LXXXII: Robert Silverberg, Dying Inside (1972) )

LXXXIII: Robert Silverberg, The World Inside (1971) )

LXXXIV: Robert Silverberg, Tower of Glass (1970) )
faustus: (seventies)
( May. 21st, 2010 01:35 am)
Yesterday was a bit of a trudge, not settling to write, but today, despite an expotition to Paddock Wood and the other Tunbridge Wells, has been more productive of reading. Tomorrow I shall tackle Shikasta.

I awoke this morning to birdsong and a crunching noise; the crunching outlasted the birdsong briefly. A sparrow sang as it went, leg by leg. The trip to Paddock Wood was to see a crucifixion exhibition, the centrepiece of what was designs by Marc Chagall for stained glass windows in Tudeley church. There was another Chagall, a recent discovery, a Gilbert Spencer, a Graham Sutherland or two, a Lee Miller, comic books. Interesting. Then I walked back towards the station and caught a bus to Tunbridge Wells where I was made angry by being diddled out of change and had a sneaky pint of Harvey's Sussex Best. I'd not done this end of Tunbridge Wells before - oddly at the Pantiles, I'd had the sense I was missing something, in fact I thought finding the Pantiles was the rest of Tunbridge Wells, but I hadn't gone uphill from the station before. Despite the coffee shops, I think I prefer my TW. But I found a Julian Graves and bought dried fruit and a Rooks and bought some pork, which even now is slow roasting and smells delicious.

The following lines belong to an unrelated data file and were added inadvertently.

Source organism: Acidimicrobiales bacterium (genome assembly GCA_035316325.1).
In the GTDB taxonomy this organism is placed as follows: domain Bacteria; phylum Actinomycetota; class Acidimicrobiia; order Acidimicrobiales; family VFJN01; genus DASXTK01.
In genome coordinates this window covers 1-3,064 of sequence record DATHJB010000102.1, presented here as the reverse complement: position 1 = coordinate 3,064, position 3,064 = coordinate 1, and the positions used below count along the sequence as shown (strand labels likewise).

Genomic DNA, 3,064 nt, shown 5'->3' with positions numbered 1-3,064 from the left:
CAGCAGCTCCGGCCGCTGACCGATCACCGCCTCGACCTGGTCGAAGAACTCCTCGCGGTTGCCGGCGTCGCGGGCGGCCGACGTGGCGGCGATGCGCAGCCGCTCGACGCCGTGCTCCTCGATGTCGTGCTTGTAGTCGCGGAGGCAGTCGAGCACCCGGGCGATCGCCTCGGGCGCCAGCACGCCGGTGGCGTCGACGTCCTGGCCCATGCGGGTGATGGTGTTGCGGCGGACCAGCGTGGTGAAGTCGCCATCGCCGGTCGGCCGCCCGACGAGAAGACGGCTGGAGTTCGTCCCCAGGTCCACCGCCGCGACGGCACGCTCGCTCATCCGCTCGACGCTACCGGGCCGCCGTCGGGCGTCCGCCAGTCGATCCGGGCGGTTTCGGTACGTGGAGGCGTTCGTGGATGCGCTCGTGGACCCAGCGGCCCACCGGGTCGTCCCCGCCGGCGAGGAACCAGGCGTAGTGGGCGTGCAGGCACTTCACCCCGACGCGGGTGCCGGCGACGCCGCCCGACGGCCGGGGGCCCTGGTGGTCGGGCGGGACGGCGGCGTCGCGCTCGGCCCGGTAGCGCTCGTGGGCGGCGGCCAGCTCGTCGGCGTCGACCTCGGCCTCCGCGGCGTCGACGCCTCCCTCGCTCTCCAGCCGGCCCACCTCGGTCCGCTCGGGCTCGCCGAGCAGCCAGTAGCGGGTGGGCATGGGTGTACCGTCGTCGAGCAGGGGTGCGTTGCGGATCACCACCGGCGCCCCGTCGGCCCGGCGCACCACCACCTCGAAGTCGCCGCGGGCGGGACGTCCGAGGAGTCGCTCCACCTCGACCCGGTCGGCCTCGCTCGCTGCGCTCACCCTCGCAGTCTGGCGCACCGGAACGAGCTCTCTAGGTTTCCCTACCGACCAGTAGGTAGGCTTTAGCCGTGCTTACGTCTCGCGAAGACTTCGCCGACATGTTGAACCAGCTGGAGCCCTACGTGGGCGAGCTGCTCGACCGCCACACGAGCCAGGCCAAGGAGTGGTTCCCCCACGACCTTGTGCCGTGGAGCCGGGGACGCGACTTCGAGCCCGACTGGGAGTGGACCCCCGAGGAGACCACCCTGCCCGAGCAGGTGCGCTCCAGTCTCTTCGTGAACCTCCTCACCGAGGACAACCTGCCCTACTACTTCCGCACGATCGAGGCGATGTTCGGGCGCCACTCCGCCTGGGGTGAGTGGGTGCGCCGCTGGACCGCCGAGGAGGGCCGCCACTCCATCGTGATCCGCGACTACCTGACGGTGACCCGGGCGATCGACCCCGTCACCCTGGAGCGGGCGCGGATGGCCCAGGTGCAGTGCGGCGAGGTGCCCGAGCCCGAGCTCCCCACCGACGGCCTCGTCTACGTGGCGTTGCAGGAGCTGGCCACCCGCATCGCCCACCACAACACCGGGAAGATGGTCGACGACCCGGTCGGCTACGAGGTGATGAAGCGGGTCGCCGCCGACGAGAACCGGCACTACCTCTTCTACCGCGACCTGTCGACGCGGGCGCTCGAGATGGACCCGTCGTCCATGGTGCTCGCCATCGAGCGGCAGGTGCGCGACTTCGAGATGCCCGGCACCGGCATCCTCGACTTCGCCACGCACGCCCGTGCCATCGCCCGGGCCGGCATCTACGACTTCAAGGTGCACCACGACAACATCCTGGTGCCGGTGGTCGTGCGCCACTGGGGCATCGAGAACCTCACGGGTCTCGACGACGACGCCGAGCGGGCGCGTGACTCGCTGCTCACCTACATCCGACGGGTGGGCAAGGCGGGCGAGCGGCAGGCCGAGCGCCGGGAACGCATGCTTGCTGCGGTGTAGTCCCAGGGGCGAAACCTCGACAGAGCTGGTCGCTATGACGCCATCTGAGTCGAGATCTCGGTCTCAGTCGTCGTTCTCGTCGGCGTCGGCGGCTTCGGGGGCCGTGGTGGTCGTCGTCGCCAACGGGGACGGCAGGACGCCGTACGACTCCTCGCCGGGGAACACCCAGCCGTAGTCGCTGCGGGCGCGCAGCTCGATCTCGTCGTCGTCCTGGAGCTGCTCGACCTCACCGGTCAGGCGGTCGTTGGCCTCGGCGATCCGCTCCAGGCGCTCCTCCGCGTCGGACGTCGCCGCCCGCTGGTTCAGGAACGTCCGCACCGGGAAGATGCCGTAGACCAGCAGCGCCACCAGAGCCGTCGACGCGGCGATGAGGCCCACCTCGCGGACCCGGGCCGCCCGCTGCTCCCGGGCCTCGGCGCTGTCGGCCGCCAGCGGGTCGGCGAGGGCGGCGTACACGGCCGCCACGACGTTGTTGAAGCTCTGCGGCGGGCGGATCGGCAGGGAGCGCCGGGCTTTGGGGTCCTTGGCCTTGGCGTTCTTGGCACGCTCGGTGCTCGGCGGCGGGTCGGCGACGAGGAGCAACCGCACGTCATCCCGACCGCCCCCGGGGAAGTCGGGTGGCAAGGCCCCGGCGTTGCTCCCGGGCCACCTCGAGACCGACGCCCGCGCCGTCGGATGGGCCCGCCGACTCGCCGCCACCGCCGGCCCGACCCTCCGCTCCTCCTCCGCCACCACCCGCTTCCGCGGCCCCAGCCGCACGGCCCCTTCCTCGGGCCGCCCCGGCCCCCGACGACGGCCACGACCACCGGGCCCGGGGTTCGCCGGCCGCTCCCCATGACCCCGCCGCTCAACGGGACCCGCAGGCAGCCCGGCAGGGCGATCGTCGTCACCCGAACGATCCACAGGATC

LXXIV: William S. Burroughs, Port of Saints (1973) )

LXXV: Doris Lessing, Briefing for a Descent into Hell (1971) )

LXXVI: Barry Malzberg, The Destruction of the Temple (1973) )
faustus: (seventies)
( May. 19th, 2010 12:23 am)
A productive day, leavened by some bad news. I've also caught up another episode and a half of Ashes to Ashes, which seems to be hinting at the it's-all-a-spaceship solution, and thus more "Major Tom" than "Life on Mars".

I watched - probably rewatched - the first two Omen movies, which would be on the very edge of sf, but for the presumably 1982 (or maybe 1989) setting of Damien: Omen II.

LXXIII: Kilgore Trout, Venus on the Half-Shell (1975) )

And now the bad news: Tom the Cheese Man is to retire. I shall have to go to Whitstable more to use the cheese shop there, or Faversham market. I am not happy, but unsurprised.
faustus: (seventies)
( May. 17th, 2010 12:48 am)
Reads, not rereads, for once.

LXIX: M. John Harrison, The Committed Men (1971) )

LXX: M. John Harrison, The Centauri Device (1975) )

LXXI: Gardner Dozois, Strangers (1978) )